Photo by Joe Raedle/Getty Images.
Photo by Joe Raedle/Getty Images.

Now Democratic lawmakers have filed a bill that would increase benefits and double the maximum eligibility period.

First-time unemployment claims more than tripled in a week in Florida, reaching their highest level in five months. The week ending Jan. 9, for example, saw claims rise to 75,444. This came after averaging approximately 25,000 claims a week during December and into the first week of 2021, which marks the highest point seen since late August. To put the numbers in perspective: the number of Floridians receiving jobless aid for at least two consecutive weeks rose from 129,575 to 155,097.

Victims of the Pandemic

Gov. Ron DeSantis’ insistence on keeping businesses open despite the threat of coronavirus community spread, as well as his claims that shutting down the economy is not the way to battle the virus, didn’t help to stem the massive loss of jobs.  

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In fact, the leisure and hospitality industry alone lost nearly half a million jobs, and as businesses shuttered or cut their hours of attention, bars, restaurants, casinos, movie theatres, amusement parks, and other businesses were forced to furlough or let their workers go. ADP, the payroll processing company, gave a clear picture of the private sector when it reported the loss of 123,000 jobs for the month of December.

Democrats Fight for Relief

In response to this, Democratic lawmakers have filed a bill to overhaul the state’s unemployment system. District 47 Democrat Anna Eskamani’s bill increases benefits to $500 a week, instead of the $275 a week the state gives an unemployed person now.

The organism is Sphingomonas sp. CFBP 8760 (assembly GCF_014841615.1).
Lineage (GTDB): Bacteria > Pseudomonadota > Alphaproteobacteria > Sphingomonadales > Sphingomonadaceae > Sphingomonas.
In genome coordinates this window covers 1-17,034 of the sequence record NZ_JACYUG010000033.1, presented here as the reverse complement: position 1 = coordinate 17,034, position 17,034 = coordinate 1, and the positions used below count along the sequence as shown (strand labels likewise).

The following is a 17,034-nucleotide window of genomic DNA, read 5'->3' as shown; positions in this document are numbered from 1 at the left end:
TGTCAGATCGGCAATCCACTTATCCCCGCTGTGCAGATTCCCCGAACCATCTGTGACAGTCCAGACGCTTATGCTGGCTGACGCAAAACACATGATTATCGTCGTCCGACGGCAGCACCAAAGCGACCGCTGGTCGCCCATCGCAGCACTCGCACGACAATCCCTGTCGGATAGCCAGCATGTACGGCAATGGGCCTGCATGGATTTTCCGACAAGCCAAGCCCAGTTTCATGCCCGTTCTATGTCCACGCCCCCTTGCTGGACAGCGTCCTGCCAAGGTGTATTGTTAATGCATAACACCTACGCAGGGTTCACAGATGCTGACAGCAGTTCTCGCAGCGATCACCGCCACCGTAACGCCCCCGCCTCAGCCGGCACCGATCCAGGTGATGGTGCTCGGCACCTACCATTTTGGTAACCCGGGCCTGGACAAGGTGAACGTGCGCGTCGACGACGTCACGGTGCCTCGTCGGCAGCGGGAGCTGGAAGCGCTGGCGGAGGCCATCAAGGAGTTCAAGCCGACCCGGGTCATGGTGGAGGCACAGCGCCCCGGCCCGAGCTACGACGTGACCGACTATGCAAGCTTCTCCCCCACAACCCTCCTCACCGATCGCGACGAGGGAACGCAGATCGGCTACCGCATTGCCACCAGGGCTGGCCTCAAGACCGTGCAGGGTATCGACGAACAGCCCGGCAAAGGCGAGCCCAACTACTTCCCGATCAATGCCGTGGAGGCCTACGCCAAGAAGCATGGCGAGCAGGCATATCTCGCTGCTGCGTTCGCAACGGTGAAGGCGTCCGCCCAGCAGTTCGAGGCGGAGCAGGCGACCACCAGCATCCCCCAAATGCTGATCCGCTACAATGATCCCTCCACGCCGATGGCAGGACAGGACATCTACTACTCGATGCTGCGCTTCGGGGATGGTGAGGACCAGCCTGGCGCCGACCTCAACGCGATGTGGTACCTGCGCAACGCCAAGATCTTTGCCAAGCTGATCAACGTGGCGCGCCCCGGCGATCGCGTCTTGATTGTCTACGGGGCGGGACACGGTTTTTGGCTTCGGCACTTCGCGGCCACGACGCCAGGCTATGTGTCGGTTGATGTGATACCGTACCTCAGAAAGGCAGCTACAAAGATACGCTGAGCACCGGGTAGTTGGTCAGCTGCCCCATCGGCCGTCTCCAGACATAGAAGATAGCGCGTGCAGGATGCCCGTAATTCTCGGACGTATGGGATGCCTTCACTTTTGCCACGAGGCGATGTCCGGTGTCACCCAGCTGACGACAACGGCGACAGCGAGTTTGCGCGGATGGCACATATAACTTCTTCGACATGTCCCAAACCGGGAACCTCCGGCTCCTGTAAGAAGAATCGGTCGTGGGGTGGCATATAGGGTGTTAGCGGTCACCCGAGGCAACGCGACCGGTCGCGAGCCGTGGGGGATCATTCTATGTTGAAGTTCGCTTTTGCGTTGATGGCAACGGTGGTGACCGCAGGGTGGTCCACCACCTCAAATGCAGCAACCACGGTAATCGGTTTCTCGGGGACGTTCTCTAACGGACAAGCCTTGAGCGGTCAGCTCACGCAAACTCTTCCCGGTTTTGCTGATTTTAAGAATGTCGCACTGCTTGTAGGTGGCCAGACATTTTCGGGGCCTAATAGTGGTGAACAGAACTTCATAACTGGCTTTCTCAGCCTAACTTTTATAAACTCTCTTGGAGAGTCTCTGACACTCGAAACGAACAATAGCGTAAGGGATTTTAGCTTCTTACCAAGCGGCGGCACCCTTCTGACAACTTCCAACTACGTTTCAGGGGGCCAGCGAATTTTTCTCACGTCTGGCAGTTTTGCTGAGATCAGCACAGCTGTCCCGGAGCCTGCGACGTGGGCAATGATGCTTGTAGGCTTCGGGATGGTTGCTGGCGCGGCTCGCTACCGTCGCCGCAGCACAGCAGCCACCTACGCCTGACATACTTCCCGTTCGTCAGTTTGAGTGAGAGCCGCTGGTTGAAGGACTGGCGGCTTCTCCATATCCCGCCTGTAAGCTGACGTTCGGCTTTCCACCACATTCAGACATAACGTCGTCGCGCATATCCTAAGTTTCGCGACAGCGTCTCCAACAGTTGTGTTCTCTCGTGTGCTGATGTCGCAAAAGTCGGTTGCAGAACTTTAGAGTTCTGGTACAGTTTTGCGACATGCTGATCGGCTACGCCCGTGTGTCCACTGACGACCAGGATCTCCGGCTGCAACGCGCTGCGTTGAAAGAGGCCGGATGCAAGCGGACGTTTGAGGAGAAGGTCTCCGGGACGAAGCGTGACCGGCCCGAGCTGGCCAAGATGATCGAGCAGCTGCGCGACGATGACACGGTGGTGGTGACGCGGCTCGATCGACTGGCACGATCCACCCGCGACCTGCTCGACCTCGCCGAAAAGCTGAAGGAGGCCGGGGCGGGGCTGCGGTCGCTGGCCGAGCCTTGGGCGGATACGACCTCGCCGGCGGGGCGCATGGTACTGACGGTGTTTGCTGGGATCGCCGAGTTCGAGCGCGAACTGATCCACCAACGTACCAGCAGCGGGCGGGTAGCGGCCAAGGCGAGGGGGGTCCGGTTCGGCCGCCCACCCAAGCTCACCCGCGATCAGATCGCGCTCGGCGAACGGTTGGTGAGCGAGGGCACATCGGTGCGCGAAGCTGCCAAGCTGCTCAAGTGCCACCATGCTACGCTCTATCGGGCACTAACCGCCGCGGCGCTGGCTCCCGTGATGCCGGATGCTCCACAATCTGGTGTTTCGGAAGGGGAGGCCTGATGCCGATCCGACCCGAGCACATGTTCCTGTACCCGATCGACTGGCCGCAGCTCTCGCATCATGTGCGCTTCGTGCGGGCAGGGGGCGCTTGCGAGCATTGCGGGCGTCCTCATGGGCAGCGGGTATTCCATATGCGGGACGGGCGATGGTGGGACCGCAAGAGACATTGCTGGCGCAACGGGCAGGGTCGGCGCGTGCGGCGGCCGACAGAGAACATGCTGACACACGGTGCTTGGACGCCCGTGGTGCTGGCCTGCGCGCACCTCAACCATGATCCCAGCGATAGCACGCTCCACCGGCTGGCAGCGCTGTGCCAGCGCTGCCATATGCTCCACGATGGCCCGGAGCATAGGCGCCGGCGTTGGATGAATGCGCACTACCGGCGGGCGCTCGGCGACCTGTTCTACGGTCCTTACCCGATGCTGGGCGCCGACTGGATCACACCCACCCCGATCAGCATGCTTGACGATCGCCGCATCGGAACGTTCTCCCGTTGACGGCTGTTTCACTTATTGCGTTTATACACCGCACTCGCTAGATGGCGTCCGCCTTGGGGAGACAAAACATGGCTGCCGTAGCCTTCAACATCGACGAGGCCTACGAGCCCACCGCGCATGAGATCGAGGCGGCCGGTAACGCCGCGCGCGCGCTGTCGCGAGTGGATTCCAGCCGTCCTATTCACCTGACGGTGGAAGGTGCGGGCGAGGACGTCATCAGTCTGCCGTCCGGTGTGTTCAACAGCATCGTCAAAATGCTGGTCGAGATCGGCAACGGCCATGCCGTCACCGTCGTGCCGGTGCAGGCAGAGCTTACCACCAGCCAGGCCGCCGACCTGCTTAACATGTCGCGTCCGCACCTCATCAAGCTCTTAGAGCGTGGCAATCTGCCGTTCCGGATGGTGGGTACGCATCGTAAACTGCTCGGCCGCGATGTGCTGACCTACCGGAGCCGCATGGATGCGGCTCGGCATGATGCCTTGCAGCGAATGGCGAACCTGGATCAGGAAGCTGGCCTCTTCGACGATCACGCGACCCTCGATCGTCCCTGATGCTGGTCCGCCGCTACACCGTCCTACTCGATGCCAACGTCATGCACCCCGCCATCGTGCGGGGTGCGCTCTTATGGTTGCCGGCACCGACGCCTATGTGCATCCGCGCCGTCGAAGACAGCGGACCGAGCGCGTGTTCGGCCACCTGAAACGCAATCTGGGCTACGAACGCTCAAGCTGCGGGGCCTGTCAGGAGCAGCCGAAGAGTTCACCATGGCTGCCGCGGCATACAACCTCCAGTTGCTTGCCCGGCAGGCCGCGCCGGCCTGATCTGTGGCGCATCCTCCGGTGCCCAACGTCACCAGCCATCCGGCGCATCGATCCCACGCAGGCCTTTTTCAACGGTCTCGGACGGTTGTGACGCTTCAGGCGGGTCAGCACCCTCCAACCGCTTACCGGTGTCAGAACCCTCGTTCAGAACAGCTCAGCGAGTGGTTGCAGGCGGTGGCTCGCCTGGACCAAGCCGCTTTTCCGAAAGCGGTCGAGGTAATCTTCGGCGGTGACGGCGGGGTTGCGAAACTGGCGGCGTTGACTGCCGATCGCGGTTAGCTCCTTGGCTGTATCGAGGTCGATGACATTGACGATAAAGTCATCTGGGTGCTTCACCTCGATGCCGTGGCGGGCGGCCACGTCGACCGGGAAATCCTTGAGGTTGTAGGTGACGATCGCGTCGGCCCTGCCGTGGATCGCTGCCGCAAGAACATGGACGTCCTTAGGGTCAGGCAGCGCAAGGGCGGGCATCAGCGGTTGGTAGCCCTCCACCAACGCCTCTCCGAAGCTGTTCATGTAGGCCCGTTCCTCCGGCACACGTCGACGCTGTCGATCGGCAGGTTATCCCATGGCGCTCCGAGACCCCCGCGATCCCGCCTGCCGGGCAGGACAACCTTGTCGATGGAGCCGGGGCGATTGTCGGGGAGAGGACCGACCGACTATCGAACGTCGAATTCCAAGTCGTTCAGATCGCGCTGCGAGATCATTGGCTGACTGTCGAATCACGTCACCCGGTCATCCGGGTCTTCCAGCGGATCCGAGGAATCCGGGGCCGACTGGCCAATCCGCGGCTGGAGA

“Unemployment is the biggest stimulus that a state and country can provide to its people as they are struggling to make ends meet,” Eskamani said during a virtual meeting to explain the legislation.

Her bill, she said, would:

  • Increase the maximum eligibility period from 13 to 26 weeks
  • Require the Department of Economic Opportunity (DEO) to provide at least two other methods for residents to apply for assistance, in addition to the existing ways of submitting the unemployment application online or by mail
  • Open up eligibility to self-employed workers
  • Create an oversight committee over the DEO, which is in charge of Florida’s unemployment system.

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She also seeks to revamp the system, as difficulties registering for and qualifying for unemployment benefits have been a major source of stress for Floridians already on edge over the COVID-19 pandemic. Many reported they could not access the system nor reach anyone who could provide orientation.

“The system was designed to fail, and it did so epically,” Eskamani said.

The measure will be considered when this year’s Florida Legislation begins its session in March.